September 17, 2014
MARY HARTMAN and DONNA DEWEY, APPELLANTS
HENRY N. EDWARDS, APPELLEE
APPEAL FROM THE CRAWFORD COUNTY CIRCUIT COURT. NO. CV-2010-425. HONORABLE MICHAEL MEDLOCK, JUDGE.
James E. Keever, M.D., J.D.; and Ken Swindle, for appellant.
Cox, Cox & Estes, PLLC, by: Walter B. Cox and James R. Estes, for appellee.
HARRISON and GRUBER, JJ., agree.
RHONDA K. WOOD, Judge.
Appellants, co-administrators of Kenneth Bieler's estate, appeal following a jury verdict for the appellee in a medical-malpractice case. They raise the following four arguments: (1) defense counsel improperly argued for jury nullification, (2) the circuit court erred in dismissing Crystal Bieler as a beneficiary, (3) the court should have granted their motion for a new trial, and (4) the court should have given instruction AMI Civ. 206 to the jury. We find no error and affirm the decision of the circuit court in its entirety.
Kenneth Bieler had surgery for a fractured femur on January 7, 2009. He developed abdominal distention and was readmitted to the hospital on January 14, 2009. Upon readmission, Dr. Henry Edwards, appellee, was his treating physician. A little over a week later, Dr. Edwards discovered that Mr. Bieler had a blood clot and gave him a one-half dosage of blood thinners. Mr. Bieler became unresponsive and died of a massive pulmonary embolism.
Appellants brought a wrongful-death action against Dr. Edwards. They claimed that he was medically negligent for failing to properly assess and treat Mr. Bieler for potential blood clotting. The complaint included Mr. Bieler's biological daughter, Crystal Bieler, who was subsequently adopted, as a wrongful-death beneficiary.
The case was presented to a jury. At the close of appellants' evidence, Dr. Edwards moved for a directed verdict on Crystal Bieler's claim as a beneficiary, contending that her adoption precluded her from recovering. The court granted the directed-verdict motion. The jury later returned a verdict in Dr. Edwards's favor.
I. Jury Nullification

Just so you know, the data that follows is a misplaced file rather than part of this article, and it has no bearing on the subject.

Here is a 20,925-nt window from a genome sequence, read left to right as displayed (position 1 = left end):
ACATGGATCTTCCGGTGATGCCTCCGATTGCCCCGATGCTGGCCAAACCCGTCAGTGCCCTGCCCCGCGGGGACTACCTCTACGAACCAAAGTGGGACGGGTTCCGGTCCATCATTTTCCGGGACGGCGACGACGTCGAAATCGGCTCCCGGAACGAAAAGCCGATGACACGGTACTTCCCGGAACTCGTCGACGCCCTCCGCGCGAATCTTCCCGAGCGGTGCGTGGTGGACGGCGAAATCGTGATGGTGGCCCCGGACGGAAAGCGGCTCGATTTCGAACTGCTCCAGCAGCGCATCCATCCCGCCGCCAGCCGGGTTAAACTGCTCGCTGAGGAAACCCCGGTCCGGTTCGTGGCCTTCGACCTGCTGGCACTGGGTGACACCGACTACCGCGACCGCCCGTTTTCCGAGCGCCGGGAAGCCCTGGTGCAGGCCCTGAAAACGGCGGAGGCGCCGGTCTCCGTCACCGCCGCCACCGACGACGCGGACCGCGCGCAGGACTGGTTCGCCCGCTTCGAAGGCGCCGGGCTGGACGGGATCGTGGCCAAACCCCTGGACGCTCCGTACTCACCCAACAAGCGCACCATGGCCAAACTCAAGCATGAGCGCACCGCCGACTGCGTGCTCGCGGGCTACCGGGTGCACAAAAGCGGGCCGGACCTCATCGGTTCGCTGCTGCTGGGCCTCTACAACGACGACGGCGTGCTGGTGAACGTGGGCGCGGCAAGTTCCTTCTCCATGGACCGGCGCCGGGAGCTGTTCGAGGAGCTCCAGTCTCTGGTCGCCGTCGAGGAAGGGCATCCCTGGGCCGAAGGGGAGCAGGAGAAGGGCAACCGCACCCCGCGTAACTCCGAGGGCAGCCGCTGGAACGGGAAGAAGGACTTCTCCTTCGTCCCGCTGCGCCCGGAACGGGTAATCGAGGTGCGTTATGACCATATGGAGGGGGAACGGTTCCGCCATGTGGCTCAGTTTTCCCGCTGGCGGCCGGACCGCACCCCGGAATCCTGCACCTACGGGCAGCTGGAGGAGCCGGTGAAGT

During closing arguments, counsel for appellee stated that a plaintiff's verdict " tells Dr. Edwards you caused the death of a patient, you caused the death of Mr. Kenneth Bieler." Appellants' counsel objected, stating, " I think Mr. Cox's last comments are an argument for the jury, I'm just asking him not to decide what the evidence is." The court gave a cautionary jury instruction that counsel's statements were not evidence. Appellants now contend that the closing statement is grounds for reversal because it was inflammatory, prejudicial, and amounted to a plea for jury nullification. They also claim the statement violated the court's order-in-limine, which prohibited any attempt to generate passion and prejudice or suggestions that an adverse verdict might cause negative personal consequences for Dr. Edwards.
We do not reach the merits of this issue. Appellants must make specific objections to apprise the court of the particular error alleged. Leach v. State, 2012 Ark. 179, 402 S.W.3d 517. An appellant may not change the grounds for objection on appeal, but is limited by the scope and nature of the objections and arguments presented at trial. Southern College of Naturopathy v. State ex rel. Beebe, 360 Ark. 543, 203 S.W.3d 111 (2005). Appellants' objection at trial was vague and failed to give notice to the court of the particular error. The objection did not specify that defense counsel's statement was prejudicial, inflammatory, or a violation of the court's prior order. Therefore, this issue is not preserved for our review.
II. Crystal Bieler's Status as a Wrongful-Death Beneficiary
Appellants claim that Crystal Bieler is a wrongful-death beneficiary under Arkansas Code Annotated section 16-62-102(d)(3) (Supp. 2013) because Mr. Bieler stood in loco parentis to her; they argue that the court erred in granting appellee's motion for directed verdict on this issue. However, the issue of beneficiary status is moot. Following the directed verdict, the case was submitted, and the jury found that Dr. Edwards was not liable for medical negligence. Once the lack of liability is determined, a question of damages is moot. Howard v. Adams, 2012 Ark.App. 562, 424 S.W.3d 337; Billingsley v. Planit Dirt Excavation & Concrete, 2012 Ark.App. 266, 399 S.W.3d 729. It is therefore unnecessary to determine whether Crystal was a beneficiary of the wrongful-death action because the jury absolved Dr. Edwards of negligence.
Appellants also assert that the dismissal of Crystal's claim calls into question the validity of the verdict. They claim it opened the door for Dr. Edwards to argue that the only people who would benefit from a judgment against him would be Mr. Bieler's older sisters and his mother, who did not have a significant relationship with him. We need not consider this argument because we will not speculate or theorize about how the jury reached its decision. Hyden v. Highcouch, Inc., 353 Ark. 609, 110 S.W.3d 760 (2003).
III. Substantial Evidence to Support the Verdict
After the jury verdict in favor of Dr. Edwards, appellants filed a motion for new trial claiming that the decision was not supported by substantial evidence. The circuit court denied this motion, and appellants contend that this was reversible error. Because this verdict involves the issue of liability, this court reviews the denial of the motion for a new trial by